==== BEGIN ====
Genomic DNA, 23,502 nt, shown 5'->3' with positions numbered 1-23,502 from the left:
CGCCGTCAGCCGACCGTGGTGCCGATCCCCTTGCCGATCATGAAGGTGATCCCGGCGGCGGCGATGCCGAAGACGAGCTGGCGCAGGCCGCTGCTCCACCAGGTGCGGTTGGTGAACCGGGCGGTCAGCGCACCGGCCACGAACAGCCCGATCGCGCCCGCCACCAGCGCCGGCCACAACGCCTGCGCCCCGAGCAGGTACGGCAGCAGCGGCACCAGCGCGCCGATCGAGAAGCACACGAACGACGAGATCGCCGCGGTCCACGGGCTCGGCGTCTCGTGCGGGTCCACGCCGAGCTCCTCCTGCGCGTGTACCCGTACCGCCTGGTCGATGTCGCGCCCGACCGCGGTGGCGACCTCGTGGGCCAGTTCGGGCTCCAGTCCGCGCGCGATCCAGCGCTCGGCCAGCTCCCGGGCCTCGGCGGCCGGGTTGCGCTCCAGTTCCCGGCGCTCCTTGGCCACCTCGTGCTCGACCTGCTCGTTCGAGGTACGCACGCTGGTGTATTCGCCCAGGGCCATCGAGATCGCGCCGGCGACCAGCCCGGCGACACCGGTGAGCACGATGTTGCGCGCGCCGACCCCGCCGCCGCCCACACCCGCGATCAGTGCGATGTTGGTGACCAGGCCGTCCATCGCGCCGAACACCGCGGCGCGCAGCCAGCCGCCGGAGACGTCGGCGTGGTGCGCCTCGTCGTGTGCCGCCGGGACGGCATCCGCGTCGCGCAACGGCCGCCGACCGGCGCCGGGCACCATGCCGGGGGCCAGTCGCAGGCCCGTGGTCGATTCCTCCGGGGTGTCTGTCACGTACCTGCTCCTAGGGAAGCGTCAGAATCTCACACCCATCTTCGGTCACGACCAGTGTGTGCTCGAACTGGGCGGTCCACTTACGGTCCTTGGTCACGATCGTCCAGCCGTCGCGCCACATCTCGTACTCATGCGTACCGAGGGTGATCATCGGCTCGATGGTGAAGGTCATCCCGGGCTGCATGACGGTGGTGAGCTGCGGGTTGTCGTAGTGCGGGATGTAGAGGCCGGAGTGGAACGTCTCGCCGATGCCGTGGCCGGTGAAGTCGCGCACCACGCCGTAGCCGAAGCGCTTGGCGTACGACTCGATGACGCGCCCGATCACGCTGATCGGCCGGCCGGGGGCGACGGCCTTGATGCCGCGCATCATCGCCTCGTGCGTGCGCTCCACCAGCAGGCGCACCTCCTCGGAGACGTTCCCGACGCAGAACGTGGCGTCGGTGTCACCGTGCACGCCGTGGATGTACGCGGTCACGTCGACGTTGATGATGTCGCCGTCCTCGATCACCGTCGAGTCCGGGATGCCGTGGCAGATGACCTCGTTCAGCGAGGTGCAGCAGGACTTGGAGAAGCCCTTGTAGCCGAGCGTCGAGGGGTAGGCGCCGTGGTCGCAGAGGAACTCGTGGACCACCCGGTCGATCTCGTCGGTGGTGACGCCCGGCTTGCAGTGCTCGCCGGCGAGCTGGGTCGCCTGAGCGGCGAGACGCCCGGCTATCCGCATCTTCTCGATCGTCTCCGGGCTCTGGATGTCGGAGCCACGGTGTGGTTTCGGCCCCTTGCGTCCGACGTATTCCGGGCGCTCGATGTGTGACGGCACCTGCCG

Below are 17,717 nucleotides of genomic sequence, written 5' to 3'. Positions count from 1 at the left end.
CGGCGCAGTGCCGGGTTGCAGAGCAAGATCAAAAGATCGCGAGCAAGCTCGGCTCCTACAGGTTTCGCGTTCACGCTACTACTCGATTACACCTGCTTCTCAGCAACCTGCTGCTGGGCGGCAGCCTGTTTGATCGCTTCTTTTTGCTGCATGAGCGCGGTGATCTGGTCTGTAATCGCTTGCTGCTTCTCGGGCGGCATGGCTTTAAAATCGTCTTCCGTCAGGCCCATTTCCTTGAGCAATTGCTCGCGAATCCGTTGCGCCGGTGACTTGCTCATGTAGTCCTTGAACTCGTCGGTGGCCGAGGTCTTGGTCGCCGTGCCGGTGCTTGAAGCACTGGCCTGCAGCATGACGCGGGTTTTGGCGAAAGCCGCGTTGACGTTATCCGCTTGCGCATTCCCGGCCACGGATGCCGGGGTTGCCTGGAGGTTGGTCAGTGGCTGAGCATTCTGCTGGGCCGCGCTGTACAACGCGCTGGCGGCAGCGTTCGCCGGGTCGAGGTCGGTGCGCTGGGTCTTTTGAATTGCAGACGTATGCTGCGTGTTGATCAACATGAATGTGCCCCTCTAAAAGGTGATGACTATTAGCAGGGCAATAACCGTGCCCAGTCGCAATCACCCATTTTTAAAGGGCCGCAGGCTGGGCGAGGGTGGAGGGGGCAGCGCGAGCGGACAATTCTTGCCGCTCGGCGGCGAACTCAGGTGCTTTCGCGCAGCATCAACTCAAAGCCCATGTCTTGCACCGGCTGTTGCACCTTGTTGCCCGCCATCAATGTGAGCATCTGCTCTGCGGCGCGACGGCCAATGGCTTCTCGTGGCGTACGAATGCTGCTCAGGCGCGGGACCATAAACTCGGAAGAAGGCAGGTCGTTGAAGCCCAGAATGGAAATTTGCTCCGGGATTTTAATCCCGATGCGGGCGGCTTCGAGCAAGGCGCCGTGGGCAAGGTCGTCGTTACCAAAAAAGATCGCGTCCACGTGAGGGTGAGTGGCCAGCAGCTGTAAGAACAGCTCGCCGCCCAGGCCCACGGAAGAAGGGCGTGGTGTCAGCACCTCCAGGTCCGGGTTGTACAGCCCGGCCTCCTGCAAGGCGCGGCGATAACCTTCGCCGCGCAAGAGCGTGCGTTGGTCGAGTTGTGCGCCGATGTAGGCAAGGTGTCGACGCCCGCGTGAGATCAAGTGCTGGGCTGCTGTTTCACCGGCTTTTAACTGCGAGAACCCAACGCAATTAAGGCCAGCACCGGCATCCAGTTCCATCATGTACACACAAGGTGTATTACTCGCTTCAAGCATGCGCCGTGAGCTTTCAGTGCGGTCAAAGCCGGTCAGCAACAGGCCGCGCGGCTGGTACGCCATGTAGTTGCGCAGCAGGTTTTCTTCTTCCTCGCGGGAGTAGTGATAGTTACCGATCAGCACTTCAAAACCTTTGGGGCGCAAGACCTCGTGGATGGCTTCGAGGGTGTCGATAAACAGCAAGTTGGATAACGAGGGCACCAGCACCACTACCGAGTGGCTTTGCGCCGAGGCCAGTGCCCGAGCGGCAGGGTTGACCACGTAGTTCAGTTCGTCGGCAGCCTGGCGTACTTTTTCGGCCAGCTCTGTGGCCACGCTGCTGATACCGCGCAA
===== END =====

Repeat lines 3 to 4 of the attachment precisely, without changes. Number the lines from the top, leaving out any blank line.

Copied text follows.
Below are 17,717 nucleotides of genomic sequence, written 5' to 3'. Positions count from 1 at the left end.
CGGCGCAGTGCCGGGTTGCAGAGCAAGATCAAAAGATCGCGAGCAAGCTCGGCTCCTACAGGTTTCGCGTTCACGCTACTACTCGATTACACCTGCTTCTCAGCAACCTGCTGCTGGGCGGCAGCCTGTTTGATCGCTTCTTTTTGCTGCATGAGCGCGGTGATCTGGTCTGTAATCGCTTGCTGCTTCTCGGGCGGCATGGCTTTAAAATCGTCTTCCGTCAGGCCCATTTCCTTGAGCAATTGCTCGCGAATCCGTTGCGCCGGTGACTTGCTCATGTAGTCCTTGAACTCGTCGGTGGCCGAGGTCTTGGTCGCCGTGCCGGTGCTTGAAGCACTGGCCTGCAGCATGACGCGGGTTTTGGCGAAAGCCGCGTTGACGTTATCCGCTTGCGCATTCCCGGCCACGGATGCCGGGGTTGCCTGGAGGTTGGTCAGTGGCTGAGCATTCTGCTGGGCCGCGCTGTACAACGCGCTGGCGGCAGCGTTCGCCGGGTCGAGGTCGGTGCGCTGGGTCTTTTGAATTGCAGACGTATGCTGCGTGTTGATCAACATGAATGTGCCCCTCTAAAAGGTGATGACTATTAGCAGGGCAATAACCGTGCCCAGTCGCAATCACCCATTTTTAAAGGGCCGCAGGCTGGGCGAGGGTGGAGGGGGCAGCGCGAGCGGACAATTCTTGCCGCTCGGCGGCGAACTCAGGTGCTTTCGCGCAGCATCAACTCAAAGCCCATGTCTTGCACCGGCTGTTGCACCTTGTTGCCCGCCATCAATGTGAGCATCTGCTCTGCGGCGCGACGGCCAATGGCTTCTCGTGGCGTACGAATGCTGCTCAGGCGCGGGACCATAAACTCGGAAGAAGGCAGGTCGTTGAAGCCCAGAATGGAAATTTGCTCCGGGATTTTAATCCCGATGCGGGCGGCTTCGAGCAAGGCGCCGTGGGCAAGGTCGTCGTTACCAAAAAAGATCGCGTCCACGTGAGGGTGAGTGGCCAGCAGCTGTAAGAACAGCTCGCCGCCCAGGCCCACGGAAGAAGGGCGTGGTGTCAGCACCTCCAGGTCCGGGTTGTACAGCCCGGCCTCCTGCAAGGCGCGGCGATAACCTTCGCCGCGCAAGAGCGTGCGTTGGTCGAGTTGTGCGCCGATGTAGGCAAGGTGTCGACGCCCGCGTGAGATCAAGTGCTGGGCTGCTGTTTCACCGGCTTTTAACTGCGAGAACCCAACGCAATTAAGGCCAGCACCGGCATCCAGTTCCATCATGTACACACAAGGTGTATTACTCGCTTCAAGCATGCGCCGTGAGCTTTCAGTGCGGTCAAAGCCGGTCAGCAACAGGCCGCGCGGCTGGTACGCCATGTAGTTGCGCAGCAGGTTTTCTTCTTCCTCGCGGGAGTAGTGATAGTTACCGATCAGCACTTCAAAACCTTTGGGGCGCAAGACCTCGTGGATGGCTTCGAGGGTGTCGATAAACAGCAAGTTGGATAACGAGGGCACCAGCACCACTACCGAGTGGCTTTGCGCCGAGGCCAGTGCCCGAGCGGCAGGGTTGACCACGTAGTTCAGTTCGTCGGCAGCCTGGCGTACTTTTTCGGCCAGCTCTGTGGCCACGCTGCTGATACCGCGCAA